There are hundreds of miles of trails in that area. A long weekend wouldn't give you time to see all of it even if you were trail running.
    Last edited by wisenber; 05-04-2010 at 22:46.

  8. #38
    Señor Member wisenber's Avatar
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    Quote Originally Posted by ikemouser View Post
    I sold a bunch of stuff so im gonna get the new pn-60, it outta help out when i can get a signal.
    Did you mean PN-40? If not, i'm gonna feel pretty out of date already with my PN-40.

  9. #39
    Senior Member Salty's Avatar
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    Quote Originally Posted by ikemouser View Post
    I did not know that, how am i supposed to go through this area without camping?

    Are the trails marked at all?

    Are they overgrown?

    Welcome to the forums salty.
    Thanks for the welcome. The memorial forest is just a small subset of the overall Joyce Kilmer-Slickrock wilderness. There is a loop trail off of a parking area at the memorial forest. It could be rushed in just an hour or so, but I would recommend allowing a few hours to enjoy it. The first time I went down the trail, I was bumbling around and tripping from looking up at the trees. The poplars were the most impressive to me. The loop trail is very clearly defined. For your overall hike, the Slickrock wilderness will offer plenty of places to make camp and you'll also encounter old growth.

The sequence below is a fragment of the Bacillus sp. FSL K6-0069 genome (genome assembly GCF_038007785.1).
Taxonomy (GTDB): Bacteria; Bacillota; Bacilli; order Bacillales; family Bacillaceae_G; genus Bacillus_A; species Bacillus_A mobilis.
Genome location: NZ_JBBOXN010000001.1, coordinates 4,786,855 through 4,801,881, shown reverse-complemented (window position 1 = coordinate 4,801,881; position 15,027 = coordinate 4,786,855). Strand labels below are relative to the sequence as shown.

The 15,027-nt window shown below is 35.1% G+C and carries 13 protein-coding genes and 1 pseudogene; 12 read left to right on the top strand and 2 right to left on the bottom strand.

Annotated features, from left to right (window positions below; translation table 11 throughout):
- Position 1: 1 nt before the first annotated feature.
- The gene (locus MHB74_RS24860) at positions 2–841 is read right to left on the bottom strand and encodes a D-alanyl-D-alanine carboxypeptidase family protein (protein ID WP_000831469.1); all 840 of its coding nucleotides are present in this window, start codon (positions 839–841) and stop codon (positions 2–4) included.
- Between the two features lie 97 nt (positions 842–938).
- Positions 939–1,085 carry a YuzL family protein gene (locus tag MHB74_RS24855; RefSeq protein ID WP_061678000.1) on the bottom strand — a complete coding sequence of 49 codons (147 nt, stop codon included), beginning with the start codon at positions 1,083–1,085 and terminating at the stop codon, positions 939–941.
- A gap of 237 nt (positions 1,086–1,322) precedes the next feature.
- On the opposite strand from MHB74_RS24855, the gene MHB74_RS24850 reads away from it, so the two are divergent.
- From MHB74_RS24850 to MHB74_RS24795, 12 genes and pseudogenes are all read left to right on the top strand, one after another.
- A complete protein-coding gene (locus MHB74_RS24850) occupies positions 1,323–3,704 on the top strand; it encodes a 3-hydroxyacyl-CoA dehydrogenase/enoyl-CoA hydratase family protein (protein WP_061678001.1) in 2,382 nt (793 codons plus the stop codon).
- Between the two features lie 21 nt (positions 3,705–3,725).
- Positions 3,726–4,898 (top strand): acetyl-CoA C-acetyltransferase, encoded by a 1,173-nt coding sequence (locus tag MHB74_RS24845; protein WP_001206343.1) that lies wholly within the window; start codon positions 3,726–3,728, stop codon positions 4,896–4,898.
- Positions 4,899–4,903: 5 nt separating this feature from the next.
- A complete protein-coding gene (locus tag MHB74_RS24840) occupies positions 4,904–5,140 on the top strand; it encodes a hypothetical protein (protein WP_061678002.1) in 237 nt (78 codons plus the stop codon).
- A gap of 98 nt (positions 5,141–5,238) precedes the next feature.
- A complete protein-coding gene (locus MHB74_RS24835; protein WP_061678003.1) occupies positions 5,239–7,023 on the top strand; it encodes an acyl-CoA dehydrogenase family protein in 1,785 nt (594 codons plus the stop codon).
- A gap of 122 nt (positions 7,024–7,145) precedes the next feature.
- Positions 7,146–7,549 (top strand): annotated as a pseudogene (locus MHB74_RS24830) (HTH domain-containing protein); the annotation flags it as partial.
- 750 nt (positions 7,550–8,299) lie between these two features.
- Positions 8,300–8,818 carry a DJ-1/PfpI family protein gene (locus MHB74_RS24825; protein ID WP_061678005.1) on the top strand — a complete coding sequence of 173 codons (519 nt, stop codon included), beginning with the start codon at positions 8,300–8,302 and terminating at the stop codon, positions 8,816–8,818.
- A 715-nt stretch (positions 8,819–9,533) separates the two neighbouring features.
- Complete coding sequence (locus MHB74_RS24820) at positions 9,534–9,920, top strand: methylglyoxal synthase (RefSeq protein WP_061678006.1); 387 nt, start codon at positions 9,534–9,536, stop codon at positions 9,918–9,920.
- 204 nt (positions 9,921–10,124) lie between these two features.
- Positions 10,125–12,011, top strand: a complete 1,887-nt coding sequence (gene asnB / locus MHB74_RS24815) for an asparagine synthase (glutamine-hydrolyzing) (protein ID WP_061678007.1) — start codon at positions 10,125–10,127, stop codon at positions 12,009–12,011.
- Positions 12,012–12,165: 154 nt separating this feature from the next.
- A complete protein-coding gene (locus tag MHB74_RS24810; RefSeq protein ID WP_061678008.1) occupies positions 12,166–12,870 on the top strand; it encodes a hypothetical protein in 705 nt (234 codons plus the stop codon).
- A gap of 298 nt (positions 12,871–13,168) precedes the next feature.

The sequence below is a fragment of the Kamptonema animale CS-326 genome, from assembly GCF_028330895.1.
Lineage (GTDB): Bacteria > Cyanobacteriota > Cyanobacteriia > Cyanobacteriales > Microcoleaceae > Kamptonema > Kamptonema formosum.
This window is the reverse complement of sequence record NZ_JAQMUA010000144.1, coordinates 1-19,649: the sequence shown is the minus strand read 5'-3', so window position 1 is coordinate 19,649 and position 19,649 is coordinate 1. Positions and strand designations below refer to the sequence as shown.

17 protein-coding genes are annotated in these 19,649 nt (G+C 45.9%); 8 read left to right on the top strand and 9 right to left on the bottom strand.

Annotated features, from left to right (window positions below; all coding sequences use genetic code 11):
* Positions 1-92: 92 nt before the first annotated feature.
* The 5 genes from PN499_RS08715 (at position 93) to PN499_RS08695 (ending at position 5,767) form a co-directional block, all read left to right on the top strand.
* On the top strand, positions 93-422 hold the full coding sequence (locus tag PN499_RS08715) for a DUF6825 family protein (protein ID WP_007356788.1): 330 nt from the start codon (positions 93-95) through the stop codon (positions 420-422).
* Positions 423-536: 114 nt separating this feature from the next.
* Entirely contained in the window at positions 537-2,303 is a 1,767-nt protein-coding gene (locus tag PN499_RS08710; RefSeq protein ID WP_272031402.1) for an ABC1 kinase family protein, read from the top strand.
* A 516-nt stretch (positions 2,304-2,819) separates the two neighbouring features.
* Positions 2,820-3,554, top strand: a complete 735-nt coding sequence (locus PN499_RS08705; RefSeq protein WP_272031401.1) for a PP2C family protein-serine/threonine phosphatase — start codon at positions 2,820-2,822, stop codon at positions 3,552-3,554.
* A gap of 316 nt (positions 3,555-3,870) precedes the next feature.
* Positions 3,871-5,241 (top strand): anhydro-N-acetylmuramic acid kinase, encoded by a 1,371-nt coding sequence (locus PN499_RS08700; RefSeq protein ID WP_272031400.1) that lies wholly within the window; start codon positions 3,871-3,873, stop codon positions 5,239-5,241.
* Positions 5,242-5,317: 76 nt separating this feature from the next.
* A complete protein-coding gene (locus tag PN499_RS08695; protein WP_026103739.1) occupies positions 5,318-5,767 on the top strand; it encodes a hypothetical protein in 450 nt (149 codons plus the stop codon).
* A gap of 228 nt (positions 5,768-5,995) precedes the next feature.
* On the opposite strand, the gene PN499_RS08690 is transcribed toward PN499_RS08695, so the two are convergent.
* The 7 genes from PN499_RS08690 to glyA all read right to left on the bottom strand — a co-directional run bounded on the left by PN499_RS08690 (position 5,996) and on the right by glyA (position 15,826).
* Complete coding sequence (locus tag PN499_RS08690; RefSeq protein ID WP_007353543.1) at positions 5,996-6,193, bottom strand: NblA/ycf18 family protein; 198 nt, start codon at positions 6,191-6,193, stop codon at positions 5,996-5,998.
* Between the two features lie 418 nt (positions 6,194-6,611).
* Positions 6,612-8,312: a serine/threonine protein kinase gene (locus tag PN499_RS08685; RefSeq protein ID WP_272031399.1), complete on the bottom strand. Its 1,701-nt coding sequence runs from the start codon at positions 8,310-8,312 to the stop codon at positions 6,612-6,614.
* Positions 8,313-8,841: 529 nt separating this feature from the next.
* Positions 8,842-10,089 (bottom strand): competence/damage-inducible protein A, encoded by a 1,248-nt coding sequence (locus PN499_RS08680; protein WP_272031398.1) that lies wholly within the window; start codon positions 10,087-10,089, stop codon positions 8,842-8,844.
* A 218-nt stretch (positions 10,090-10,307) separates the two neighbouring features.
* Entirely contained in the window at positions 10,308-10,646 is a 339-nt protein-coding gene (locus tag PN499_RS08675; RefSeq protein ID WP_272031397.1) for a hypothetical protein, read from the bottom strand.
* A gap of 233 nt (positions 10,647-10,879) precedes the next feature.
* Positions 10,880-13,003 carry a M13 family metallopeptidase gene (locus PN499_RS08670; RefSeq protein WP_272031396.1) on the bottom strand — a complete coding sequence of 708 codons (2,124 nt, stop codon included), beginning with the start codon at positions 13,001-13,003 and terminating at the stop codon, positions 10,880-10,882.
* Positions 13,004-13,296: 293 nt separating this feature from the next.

Wilderness areas in NC are managed under a philosophy of minimal human interference, and that includes trail maintenance. Most trails are clearly defined from foot traffic, but you won't see blazes and signs. Fallen trees may block the trails from time to time, but again, it is usually no problem picking back up the trail on the other side of deadfalls. I sometimes see people have problems on our wilderness trails with switchbacks in areas of steep terrain. It only takes a few people missing a switchback turn to create a false trail that is repeatedly reinforced as subsequent hikers make the same mistake and go off-trail for a short while. It's easy enough to backtrack when the false trail ends.

    Good luck on your hike.

  10. #40
    Senior Member ikemouser's Avatar
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    Quote Originally Posted by wisenber View Post
    Did you mean PN-40? If not, i'm gonna feel pretty out of date already with my PN-40.
    pn-60 is now available.